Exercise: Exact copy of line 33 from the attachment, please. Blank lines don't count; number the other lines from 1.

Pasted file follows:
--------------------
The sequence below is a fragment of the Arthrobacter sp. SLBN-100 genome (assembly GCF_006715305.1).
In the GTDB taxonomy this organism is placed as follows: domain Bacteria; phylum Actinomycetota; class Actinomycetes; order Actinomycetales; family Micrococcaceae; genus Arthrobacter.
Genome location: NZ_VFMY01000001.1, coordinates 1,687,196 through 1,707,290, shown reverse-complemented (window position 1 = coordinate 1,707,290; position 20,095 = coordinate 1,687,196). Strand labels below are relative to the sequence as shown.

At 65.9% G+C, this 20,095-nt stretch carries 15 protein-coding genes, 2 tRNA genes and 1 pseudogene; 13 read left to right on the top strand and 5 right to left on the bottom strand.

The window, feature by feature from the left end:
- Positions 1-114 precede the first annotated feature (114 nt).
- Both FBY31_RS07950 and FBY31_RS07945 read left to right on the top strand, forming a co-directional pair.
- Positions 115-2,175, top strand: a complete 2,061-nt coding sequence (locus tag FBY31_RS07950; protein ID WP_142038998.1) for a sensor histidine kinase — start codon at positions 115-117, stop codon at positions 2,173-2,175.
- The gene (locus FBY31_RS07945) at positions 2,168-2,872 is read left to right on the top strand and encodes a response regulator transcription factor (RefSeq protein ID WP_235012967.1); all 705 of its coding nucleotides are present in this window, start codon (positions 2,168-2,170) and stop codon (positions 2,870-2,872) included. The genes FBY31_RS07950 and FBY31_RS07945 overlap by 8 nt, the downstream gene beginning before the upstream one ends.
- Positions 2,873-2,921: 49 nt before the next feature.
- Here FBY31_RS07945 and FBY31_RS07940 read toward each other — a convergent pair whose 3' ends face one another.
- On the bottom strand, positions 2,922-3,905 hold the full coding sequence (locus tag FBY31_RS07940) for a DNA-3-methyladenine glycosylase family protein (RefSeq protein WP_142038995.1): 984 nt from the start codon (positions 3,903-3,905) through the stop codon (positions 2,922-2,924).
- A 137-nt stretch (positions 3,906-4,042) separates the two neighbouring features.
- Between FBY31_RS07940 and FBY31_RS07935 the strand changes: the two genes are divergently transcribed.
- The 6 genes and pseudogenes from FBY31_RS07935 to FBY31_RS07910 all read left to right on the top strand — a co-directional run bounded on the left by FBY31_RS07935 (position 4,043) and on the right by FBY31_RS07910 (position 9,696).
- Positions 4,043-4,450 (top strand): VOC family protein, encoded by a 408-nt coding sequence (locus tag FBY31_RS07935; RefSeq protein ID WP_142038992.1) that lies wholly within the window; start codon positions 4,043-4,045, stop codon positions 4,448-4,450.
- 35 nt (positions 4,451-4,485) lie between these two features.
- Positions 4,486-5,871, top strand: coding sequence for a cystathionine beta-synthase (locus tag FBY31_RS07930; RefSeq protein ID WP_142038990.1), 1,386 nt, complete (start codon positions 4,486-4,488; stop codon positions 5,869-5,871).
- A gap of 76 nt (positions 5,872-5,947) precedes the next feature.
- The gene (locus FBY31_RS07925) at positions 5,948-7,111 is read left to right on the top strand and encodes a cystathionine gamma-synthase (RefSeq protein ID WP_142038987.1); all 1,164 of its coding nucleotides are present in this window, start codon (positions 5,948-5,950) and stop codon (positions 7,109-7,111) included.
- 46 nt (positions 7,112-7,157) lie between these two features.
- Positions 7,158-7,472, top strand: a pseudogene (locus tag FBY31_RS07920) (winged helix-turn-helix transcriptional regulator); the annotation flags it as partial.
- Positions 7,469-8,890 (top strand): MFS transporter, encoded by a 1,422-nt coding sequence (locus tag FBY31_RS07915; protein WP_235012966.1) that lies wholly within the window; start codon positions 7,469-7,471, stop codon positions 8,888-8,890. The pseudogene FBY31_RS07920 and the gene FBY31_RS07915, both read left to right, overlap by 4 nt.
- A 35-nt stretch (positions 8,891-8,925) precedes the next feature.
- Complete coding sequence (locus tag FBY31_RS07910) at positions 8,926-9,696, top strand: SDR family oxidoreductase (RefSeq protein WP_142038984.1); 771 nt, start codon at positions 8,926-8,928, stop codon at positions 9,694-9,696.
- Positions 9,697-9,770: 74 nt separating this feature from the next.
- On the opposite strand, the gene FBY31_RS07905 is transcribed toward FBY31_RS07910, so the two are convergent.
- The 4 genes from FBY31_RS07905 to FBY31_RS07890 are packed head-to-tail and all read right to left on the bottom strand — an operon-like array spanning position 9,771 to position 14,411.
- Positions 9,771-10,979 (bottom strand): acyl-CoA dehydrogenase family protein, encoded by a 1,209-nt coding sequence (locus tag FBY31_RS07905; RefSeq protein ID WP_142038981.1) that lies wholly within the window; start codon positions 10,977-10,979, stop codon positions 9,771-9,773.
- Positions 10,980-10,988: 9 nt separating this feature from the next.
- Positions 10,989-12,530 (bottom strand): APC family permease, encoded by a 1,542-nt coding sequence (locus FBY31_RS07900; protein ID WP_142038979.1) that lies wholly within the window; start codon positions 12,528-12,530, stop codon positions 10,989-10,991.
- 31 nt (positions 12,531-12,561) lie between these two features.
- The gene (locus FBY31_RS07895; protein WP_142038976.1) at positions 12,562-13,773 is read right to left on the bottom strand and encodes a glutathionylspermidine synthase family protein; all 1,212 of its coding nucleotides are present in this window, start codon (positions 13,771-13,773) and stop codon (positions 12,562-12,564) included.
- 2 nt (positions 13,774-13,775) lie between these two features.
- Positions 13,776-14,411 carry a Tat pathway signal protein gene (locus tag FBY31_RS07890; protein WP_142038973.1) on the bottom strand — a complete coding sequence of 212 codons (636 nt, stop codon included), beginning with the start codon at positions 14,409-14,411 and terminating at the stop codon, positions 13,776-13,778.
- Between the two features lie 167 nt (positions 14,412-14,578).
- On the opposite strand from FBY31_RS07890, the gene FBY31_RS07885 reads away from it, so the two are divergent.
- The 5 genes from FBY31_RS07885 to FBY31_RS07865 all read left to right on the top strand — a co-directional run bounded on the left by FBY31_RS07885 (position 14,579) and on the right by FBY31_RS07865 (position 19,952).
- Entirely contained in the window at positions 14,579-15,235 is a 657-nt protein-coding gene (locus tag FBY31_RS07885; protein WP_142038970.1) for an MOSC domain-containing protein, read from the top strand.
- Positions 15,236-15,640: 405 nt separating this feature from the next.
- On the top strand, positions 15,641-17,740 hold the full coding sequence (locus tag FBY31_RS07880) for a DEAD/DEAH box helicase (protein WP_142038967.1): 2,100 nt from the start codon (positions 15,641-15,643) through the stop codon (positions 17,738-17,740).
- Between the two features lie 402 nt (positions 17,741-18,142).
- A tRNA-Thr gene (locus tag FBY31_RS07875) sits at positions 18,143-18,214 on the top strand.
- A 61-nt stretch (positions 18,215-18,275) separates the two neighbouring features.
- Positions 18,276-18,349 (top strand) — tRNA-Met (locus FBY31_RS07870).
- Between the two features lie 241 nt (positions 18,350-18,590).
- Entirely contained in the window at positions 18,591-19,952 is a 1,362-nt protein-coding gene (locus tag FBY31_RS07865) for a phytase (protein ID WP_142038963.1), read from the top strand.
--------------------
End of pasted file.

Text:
- The gene (locus FBY31_RS07895; protein WP_142038976.1) at positions 12,562-13,773 is read right to left on the bottom strand and encodes a glutathionylspermidine synthase family protein; all 1,212 of its coding nucleotides are present in this window, start codon (positions 13,771-13,773) and stop codon (positions 12,562-12,564) included.